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Software Restriction Policies


Software Restriction Policies (SRP) can prevent all malware/virus attacks, including cryptolocker and other ransomware, even if they originate from an email attachment or website or usb drive or Hell itself. SRP is free and already on your computer, you just have to enable it.

SRP is basically a whitelist for programs. Any program not on the list will not be allowed to execute.

Prerequisites: You will need to know what files and folders are, and understand the difference between an EXE file and DOC file.

If you run a domain server and use group policy objects, you can enforce SRP that way, but this article targets workgroup computers.

If you run windows 7 home edition, click here.
If you run windows 10 home edition, too bad. Microsoft removed this feature from windows 10 home edition.

If you have a "server", it doesn't need to have SRP enabled, unless users are sitting in front of it and surfing the internet.

I wish setting up SRP were as easy as switching a setting on, but it's not. It's hidden deep within windows surrounded by lots of techno jargon, but I’m going hold your hand through it.

Open your local security policy


Double click ENFORCEMENT and select ALL USERS EXCEPT LOCAL ADMINISTRATORS (Unless you actually surf the internet or check email with an account that has admin permissions. That’s a bad habit, but as long as UAC isn't disabled, SRP will still treat you like a non-admin.)

Double click DESIGNATD FILE TYPES and remove LNK and URL, and add PS1.

Set the default security level to DISALLOWED.

In additional rules, right-click and delete the 2 default rules. (Why?? Because if a user opens a command prompt, the environment variable for that prompt session can be changed and your rules bypassed.)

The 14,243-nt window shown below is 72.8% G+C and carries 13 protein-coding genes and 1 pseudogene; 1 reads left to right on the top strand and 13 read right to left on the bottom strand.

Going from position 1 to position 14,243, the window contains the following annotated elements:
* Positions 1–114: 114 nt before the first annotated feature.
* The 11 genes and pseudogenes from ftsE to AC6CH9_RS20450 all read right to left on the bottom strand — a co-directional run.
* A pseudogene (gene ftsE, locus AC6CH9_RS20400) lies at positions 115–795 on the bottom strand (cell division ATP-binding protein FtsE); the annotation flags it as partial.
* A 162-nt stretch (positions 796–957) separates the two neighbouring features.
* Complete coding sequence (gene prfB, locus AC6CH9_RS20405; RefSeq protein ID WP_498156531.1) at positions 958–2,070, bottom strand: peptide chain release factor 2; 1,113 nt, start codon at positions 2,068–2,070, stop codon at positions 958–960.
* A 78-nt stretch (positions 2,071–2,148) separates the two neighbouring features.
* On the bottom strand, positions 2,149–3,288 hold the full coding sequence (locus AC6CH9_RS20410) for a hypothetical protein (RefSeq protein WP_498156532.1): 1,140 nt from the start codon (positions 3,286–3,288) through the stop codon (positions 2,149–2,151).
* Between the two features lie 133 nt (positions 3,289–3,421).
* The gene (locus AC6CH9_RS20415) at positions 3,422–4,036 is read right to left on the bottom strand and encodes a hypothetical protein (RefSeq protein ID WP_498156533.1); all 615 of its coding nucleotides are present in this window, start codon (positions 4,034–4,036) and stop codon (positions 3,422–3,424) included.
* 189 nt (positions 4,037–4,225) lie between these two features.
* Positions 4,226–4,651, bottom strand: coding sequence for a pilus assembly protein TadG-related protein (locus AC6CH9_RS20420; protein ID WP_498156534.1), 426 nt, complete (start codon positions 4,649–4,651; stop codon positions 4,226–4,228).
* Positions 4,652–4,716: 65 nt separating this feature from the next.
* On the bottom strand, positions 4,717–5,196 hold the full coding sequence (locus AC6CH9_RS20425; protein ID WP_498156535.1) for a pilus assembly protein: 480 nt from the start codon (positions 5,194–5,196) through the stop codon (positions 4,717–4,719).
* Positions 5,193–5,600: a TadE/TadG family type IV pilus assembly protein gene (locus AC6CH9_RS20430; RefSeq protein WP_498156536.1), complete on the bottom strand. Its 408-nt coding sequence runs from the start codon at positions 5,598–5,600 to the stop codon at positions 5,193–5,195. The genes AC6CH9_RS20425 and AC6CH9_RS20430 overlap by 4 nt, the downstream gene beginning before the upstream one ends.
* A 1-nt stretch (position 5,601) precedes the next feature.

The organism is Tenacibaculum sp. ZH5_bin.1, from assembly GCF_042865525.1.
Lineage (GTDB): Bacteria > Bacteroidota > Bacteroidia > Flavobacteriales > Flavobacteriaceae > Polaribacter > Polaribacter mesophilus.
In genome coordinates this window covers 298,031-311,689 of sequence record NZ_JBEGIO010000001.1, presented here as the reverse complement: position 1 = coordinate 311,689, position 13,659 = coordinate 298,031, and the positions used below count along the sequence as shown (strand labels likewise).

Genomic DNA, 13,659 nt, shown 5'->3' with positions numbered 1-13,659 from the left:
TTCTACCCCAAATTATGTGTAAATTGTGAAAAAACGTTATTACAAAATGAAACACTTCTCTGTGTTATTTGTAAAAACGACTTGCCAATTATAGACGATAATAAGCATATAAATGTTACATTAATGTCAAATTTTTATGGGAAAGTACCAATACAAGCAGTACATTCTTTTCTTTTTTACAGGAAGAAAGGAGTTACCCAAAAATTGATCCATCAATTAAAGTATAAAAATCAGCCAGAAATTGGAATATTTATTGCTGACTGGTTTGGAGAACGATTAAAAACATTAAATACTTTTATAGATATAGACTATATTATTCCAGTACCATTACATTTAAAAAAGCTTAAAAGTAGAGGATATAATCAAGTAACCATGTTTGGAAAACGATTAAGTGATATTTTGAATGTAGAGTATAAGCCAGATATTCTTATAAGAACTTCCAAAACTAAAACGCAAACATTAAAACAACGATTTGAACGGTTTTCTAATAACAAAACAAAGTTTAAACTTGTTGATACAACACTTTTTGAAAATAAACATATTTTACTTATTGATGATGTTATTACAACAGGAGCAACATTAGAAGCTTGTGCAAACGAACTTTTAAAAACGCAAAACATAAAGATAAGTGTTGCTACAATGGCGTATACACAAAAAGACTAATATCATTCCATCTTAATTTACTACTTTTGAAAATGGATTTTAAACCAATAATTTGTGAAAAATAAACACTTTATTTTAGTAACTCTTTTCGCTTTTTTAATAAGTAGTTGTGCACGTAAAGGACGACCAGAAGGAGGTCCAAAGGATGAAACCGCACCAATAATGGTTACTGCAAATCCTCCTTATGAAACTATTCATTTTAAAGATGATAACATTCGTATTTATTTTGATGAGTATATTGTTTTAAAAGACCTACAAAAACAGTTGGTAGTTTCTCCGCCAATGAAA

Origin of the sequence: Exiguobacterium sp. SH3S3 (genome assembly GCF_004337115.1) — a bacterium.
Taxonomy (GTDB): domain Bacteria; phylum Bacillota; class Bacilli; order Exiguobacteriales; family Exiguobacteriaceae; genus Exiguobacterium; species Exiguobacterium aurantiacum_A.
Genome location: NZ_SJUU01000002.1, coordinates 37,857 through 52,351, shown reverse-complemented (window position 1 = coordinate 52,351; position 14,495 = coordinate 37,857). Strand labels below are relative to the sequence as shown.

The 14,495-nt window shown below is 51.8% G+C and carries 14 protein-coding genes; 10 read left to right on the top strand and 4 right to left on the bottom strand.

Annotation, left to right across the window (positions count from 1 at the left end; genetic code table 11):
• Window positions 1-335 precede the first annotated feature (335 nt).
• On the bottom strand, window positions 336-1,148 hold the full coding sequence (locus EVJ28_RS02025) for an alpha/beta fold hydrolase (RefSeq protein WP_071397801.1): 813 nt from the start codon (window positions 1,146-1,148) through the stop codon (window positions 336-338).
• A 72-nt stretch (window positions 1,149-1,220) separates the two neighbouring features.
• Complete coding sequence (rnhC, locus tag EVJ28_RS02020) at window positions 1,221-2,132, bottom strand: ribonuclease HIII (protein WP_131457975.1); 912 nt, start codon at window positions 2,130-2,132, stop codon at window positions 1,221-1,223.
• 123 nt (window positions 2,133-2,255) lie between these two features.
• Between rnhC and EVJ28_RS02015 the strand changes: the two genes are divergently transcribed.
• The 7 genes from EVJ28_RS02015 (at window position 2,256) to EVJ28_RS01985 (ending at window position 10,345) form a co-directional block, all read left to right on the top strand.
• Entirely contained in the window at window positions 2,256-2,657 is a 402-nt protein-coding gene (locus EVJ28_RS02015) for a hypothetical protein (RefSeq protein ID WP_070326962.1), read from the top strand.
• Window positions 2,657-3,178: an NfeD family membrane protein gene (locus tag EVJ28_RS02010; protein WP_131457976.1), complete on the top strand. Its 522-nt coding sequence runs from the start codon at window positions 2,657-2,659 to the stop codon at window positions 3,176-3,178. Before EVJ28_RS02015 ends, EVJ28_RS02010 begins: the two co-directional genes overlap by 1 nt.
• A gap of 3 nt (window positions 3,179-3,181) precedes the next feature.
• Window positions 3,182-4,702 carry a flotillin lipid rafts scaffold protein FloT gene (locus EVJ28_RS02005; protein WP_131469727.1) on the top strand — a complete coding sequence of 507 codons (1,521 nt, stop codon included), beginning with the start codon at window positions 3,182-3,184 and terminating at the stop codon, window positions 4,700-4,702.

Right-click and add new path rules for:
C:\program files (x86)
C:\program files

If you use the free Microsoft Office Starter Edition,
you'll also need to add a path rule for Q:\

If you need to add a network share to the list, you can't use mapped drive letters, like s:\programs\. You must the use UNC path, like \\server\share1\programs.

You must restart windows after you enable SRP for the first time, but you won't have to restart when you make changes to the rules later.

Some computers might require more rules if they run programs from some other weird folder(s). I do not recommend adding c:\users to the list because that would defeat the main purpose of SRP. You must not add any user-writable folders to the list. If you have programs like firefox or chrome that are running from c:\users\johndoe\appdata\ instead of c:\program files, you need to either reinstall it and choose "all users" instead of "just me", or use a certificate based rule.

Certificate rules could be useful for certain situations. Most EXE files are "signed" with a digital signature that proves that the EXE file came from the company it claims, and that it hasn't been modified since it was signed. You could add companies like Adobe, Google, and Microsoft but if you use a separate ADMIN account to install new software as I recommend, you won't need certificate rules because we disabled enforcement on administrators anyway. Certificate based rules are known to cause minor performance issues, such as CMD intermittently taking a few extra seconds to start. I have created a ZIP file that I will try to keep current that contains the certs I find myself using the most. Most certificates change every year or two, so if you depend on them, you will need to stay on top of it.

Hash rules could also be useful for EXE files that have no signature. A hash rule will confirm that the EXE hasn't been modified since the rule was created. If the EXE file auto updates itself periodically, this rule will drive you up the wall.